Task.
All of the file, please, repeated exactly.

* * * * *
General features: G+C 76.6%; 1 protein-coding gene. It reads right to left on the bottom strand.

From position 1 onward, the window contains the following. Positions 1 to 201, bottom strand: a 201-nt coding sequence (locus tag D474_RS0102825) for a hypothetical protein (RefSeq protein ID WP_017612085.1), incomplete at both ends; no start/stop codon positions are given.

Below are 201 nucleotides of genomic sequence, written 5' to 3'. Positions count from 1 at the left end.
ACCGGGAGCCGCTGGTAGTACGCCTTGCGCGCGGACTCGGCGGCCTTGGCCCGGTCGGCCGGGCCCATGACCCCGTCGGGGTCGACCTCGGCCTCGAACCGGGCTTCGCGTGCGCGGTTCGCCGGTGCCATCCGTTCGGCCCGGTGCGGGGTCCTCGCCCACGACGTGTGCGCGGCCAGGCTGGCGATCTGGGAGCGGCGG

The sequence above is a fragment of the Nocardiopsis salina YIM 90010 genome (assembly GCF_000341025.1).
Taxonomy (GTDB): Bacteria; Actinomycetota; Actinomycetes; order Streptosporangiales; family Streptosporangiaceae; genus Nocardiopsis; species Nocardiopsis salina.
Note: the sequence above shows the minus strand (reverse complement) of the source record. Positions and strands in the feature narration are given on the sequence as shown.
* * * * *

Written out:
General features: G+C 76.6%; 1 protein-coding gene. It reads right to left on the bottom strand.

From position 1 onward, the window contains the following. Positions 1 to 201, bottom strand: a 201-nt coding sequence (locus tag D474_RS0102825) for a hypothetical protein (RefSeq protein ID WP_017612085.1), incomplete at both ends; no start/stop codon positions are given.

Below are 201 nucleotides of genomic sequence, written 5' to 3'. Positions count from 1 at the left end.
ACCGGGAGCCGCTGGTAGTACGCCTTGCGCGCGGACTCGGCGGCCTTGGCCCGGTCGGCCGGGCCCATGACCCCGTCGGGGTCGACCTCGGCCTCGAACCGGGCTTCGCGTGCGCGGTTCGCCGGTGCCATCCGTTCGGCCCGGTGCGGGGTCCTCGCCCACGACGTGTGCGCGGCCAGGCTGGCGATCTGGGAGCGGCGG

The sequence above is a fragment of the Nocardiopsis salina YIM 90010 genome (assembly GCF_000341025.1).
Taxonomy (GTDB): Bacteria; Actinomycetota; Actinomycetes; order Streptosporangiales; family Streptosporangiaceae; genus Nocardiopsis; species Nocardiopsis salina.
Note: the sequence above shows the minus strand (reverse complement) of the source record. Positions and strands in the feature narration are given on the sequence as shown.